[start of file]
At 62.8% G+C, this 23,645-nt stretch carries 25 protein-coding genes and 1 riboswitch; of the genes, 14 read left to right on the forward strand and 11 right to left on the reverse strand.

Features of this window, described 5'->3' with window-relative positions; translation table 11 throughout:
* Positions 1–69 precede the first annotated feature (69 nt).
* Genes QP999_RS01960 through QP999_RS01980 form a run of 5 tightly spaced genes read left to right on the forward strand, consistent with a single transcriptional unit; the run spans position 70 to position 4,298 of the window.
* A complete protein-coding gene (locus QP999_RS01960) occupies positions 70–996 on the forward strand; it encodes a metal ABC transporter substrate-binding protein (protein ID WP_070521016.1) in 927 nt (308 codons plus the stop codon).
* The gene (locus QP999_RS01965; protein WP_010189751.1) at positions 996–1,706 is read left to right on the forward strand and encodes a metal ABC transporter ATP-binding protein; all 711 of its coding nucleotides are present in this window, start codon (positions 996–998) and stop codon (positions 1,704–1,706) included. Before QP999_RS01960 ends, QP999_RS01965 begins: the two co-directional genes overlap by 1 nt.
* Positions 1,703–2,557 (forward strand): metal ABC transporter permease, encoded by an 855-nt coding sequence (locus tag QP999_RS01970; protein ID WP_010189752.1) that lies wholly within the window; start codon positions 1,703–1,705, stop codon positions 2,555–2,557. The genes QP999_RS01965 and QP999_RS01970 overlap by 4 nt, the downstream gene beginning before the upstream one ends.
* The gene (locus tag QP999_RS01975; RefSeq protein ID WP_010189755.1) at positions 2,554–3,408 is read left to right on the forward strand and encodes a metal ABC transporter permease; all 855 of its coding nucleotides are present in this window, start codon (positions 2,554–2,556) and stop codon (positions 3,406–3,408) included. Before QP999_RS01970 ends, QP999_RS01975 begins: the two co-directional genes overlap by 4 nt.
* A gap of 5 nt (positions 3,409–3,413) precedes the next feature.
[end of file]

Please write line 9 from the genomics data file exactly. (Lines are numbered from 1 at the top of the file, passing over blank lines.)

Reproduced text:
* A gap of 5 nt (positions 3,409–3,413) precedes the next feature.